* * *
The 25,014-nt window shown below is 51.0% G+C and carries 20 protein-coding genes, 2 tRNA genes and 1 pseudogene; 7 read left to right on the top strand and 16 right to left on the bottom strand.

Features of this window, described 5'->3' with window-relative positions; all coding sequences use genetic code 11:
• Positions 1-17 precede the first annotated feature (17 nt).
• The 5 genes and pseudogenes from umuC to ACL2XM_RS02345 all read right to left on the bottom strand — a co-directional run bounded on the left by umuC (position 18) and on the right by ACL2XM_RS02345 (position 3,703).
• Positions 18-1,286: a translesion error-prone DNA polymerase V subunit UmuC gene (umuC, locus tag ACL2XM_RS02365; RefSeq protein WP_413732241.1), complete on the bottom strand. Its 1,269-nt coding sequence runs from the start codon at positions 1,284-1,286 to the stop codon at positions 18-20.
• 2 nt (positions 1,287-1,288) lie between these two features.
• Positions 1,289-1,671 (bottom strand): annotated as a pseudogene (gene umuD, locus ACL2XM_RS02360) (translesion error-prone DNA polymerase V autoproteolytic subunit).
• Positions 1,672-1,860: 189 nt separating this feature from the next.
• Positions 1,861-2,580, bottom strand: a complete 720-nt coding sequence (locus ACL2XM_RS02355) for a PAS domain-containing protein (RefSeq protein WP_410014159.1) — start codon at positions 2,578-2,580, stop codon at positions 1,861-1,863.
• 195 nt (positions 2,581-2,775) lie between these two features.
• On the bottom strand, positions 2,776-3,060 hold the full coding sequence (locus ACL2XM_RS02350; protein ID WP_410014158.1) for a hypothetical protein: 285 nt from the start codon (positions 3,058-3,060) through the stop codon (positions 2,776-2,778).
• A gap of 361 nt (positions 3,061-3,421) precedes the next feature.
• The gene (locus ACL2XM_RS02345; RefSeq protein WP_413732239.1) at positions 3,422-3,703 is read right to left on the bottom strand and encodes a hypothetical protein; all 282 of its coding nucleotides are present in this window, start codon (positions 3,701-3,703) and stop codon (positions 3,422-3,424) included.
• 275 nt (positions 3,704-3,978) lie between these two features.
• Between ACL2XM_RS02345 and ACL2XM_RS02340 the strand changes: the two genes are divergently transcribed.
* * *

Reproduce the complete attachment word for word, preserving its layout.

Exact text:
The 25,014-nt window shown below is 51.0% G+C and carries 20 protein-coding genes, 2 tRNA genes and 1 pseudogene; 7 read left to right on the top strand and 16 right to left on the bottom strand.

Features of this window, described 5'->3' with window-relative positions; all coding sequences use genetic code 11:
• Positions 1-17 precede the first annotated feature (17 nt).
• The 5 genes and pseudogenes from umuC to ACL2XM_RS02345 all read right to left on the bottom strand — a co-directional run bounded on the left by umuC (position 18) and on the right by ACL2XM_RS02345 (position 3,703).
• Positions 18-1,286: a translesion error-prone DNA polymerase V subunit UmuC gene (umuC, locus tag ACL2XM_RS02365; RefSeq protein WP_413732241.1), complete on the bottom strand. Its 1,269-nt coding sequence runs from the start codon at positions 1,284-1,286 to the stop codon at positions 18-20.
• 2 nt (positions 1,287-1,288) lie between these two features.
• Positions 1,289-1,671 (bottom strand): annotated as a pseudogene (gene umuD, locus ACL2XM_RS02360) (translesion error-prone DNA polymerase V autoproteolytic subunit).
• Positions 1,672-1,860: 189 nt separating this feature from the next.
• Positions 1,861-2,580, bottom strand: a complete 720-nt coding sequence (locus ACL2XM_RS02355) for a PAS domain-containing protein (RefSeq protein WP_410014159.1) — start codon at positions 2,578-2,580, stop codon at positions 1,861-1,863.
• 195 nt (positions 2,581-2,775) lie between these two features.
• On the bottom strand, positions 2,776-3,060 hold the full coding sequence (locus ACL2XM_RS02350; protein ID WP_410014158.1) for a hypothetical protein: 285 nt from the start codon (positions 3,058-3,060) through the stop codon (positions 2,776-2,778).
• A gap of 361 nt (positions 3,061-3,421) precedes the next feature.
• The gene (locus ACL2XM_RS02345; RefSeq protein WP_413732239.1) at positions 3,422-3,703 is read right to left on the bottom strand and encodes a hypothetical protein; all 282 of its coding nucleotides are present in this window, start codon (positions 3,701-3,703) and stop codon (positions 3,422-3,424) included.
• 275 nt (positions 3,704-3,978) lie between these two features.
• Between ACL2XM_RS02345 and ACL2XM_RS02340 the strand changes: the two genes are divergently transcribed.